Magic as Technology II: Limiters

Continuing yesterday’s thoughts, today I’m going to talk a bit about how any ubiquitous presence that acts as a kind of technology has to have limits on it. As a friend by the name of Ria noted, without limits of some kind you’ll end up with a silly arms race on the part of the PCs. There are a couple of ways to deal with this, as we’ll see.

So the key here is to define why we need limits in the first place, and there are two of those. The first, from a world-building perspective, is that without some form of limitation on magic there’s nothing to stop a society with arcane magic from rocketng from the initial discovery of magic to some posthuman arcane singularity in a generation. If that’s the story you want to explore, more power to you, and it could be interesting; if you want a relatively stable society that you can use as the base for a campaign, however, you need limits.

The second reason for limits is from the perspective of game mechanics; if there aren’t any, players will chase the most ridiculously powerful things they can, because they want an edge on their opposition. This can only end in a magical arms race, which again can be fun if that’s what you want to do, but it almost certainly won’t lend itself to any kind of lengthy campaign or stable world. In a “normal” fantasy game this is limited by the scarcity and cost of magic, but that won’t work here.

So what can we do to provide a limit, then?

First, we can look at magic the same way we look at modern industry – it needs inputs and it has waste. On the personal scale this seems negligible, but on a society-wide scale the consumption of resources will hit a bottleneck, and the waste product will build up to dangerous levels. If you want to give players the chance to gear up to their hearts’ content with a bit of extra risk, you can stipulate that while minor magic is something anyone can get away with, serious magic requires up-front costs for rare or regulated materials and packing significant magical firepower requires a license.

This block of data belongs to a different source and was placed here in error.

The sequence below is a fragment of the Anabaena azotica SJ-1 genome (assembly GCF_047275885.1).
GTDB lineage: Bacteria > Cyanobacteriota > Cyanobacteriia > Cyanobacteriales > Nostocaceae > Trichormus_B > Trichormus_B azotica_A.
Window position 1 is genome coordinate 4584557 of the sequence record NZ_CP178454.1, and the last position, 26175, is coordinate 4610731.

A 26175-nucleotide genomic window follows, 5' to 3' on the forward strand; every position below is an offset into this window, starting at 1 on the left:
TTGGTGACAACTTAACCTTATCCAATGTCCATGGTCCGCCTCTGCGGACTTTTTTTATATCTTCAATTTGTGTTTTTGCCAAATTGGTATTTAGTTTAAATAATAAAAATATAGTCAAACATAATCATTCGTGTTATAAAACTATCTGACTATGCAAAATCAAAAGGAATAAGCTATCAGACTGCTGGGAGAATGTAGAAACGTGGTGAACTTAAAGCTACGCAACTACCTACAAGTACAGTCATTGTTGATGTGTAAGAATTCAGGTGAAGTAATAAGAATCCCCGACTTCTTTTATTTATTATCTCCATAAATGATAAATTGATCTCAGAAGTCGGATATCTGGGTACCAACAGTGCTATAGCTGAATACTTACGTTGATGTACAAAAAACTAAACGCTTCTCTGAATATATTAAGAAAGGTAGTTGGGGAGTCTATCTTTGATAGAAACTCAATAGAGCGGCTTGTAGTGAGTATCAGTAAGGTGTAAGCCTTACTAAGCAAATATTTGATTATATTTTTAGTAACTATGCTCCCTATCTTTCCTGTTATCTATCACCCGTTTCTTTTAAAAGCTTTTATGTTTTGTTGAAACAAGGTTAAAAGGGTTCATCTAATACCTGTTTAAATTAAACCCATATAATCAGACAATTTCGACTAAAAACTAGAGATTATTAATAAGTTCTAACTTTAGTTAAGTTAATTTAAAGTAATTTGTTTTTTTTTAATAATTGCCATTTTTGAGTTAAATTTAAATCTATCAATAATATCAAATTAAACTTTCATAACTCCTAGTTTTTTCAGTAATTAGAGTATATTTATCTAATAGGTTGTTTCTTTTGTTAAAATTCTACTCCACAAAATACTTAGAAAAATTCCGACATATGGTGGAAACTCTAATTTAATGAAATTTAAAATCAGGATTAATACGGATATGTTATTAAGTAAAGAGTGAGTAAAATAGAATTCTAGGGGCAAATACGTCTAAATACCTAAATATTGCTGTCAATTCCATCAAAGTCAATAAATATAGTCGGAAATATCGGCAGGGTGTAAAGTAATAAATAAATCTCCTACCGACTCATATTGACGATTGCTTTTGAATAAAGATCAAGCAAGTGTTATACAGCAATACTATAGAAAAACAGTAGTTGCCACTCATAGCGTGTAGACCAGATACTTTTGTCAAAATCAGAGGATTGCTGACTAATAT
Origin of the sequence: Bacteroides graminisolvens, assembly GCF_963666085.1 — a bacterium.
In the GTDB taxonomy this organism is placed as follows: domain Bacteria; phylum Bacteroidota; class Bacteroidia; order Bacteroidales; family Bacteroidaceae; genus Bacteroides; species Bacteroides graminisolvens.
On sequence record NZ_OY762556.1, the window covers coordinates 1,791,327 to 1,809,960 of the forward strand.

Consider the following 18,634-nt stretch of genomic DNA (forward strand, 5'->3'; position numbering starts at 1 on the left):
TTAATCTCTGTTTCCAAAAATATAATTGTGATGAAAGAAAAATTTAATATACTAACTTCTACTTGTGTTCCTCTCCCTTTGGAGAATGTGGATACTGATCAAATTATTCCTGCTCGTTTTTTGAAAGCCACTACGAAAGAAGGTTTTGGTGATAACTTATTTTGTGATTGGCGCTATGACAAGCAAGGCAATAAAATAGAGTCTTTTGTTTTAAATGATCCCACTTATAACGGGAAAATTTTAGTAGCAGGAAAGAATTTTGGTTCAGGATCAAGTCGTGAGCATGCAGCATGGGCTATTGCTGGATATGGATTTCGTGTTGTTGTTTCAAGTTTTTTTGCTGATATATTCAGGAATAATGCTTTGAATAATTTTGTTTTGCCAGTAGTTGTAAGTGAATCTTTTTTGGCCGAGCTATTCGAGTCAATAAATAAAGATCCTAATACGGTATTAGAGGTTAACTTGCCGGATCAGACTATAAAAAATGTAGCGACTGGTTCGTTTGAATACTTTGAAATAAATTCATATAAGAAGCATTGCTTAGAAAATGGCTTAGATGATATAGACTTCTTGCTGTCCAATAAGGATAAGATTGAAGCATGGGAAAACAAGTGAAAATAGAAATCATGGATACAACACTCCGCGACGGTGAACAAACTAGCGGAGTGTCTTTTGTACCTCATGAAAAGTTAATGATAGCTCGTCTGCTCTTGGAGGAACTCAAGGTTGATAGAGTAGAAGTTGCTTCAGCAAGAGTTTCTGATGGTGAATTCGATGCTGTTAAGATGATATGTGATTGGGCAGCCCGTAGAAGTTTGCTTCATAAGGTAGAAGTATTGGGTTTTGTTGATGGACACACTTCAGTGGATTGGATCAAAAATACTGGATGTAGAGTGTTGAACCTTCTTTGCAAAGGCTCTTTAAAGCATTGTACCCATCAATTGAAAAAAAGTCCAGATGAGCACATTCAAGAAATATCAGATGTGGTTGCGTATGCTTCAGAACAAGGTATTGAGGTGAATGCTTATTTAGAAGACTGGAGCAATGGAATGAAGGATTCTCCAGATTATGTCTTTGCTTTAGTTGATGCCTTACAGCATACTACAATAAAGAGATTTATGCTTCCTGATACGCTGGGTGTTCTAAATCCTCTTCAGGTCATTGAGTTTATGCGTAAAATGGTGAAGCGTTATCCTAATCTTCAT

Second, we can look at the pollution itself – if running wild with magic risks creating a zone of arcane fallout, players might get to be hesitant with it after running into a few such disasters. Having the inn you’re staying at turn into ground zero of an arcane fallout event can drive the point home when the dead get up as gibbering mutant nightmares, and having the villains frame notoriously incautious player groups can be a very effective plot point.

Third, we can simply regulate what’s available, but increase the scope. When pretty much every city guard has access to sleep and color spray as a matter of course, the lieutenants have wands of hold person and you can rely on the captains of the guard to be outfitted for most contingencies, letting players run a little wild with what they want to have isn’t really a problem; the thief may get that pair of keen daggers they want, but the city watch has their own enchanted gear on everyone from the street up. The nonmagical vermin in the sewers and ignorant goblins squatting in the town trash (and getting mutated) might get town apart by the PCs, but their actual foes will match them just as well.

Lastly, we can consider that what we’re looking at isn’t really fantasy anymore, not in the familiar sense. We’re looking at something closer to an industrial revolution; something that has more in common with Deadlands and Space 1999 than Pathfinder. Once we accept that, we can build the entire setting around the premise of commonly available and simple magic, where no one thinks twice about picking up a potion to help deal with their hangovers, alchemists and lower-skill wizards operate corner stores dealing in arcane solutions to regular problems, and magic has advanced to creating ships that fly and sail beneath the ways commonly enough that the PCs can book passage between cities. It’s the option that offers the most freedom, as long as you make sure the system can support it. Replace the typical rewards of escalating loot and overt power levels with experience, social contacts, and arcane contracts that can be used to manipulate things without ever needing to get in a fight – until the conflicts with foes boil over, that is, and those contracts with strange entities need to be called on to back the PCs up.

That wraps it up for today! I’ll be back to this in the future, never fear.

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Magic as Technology II: Limiters

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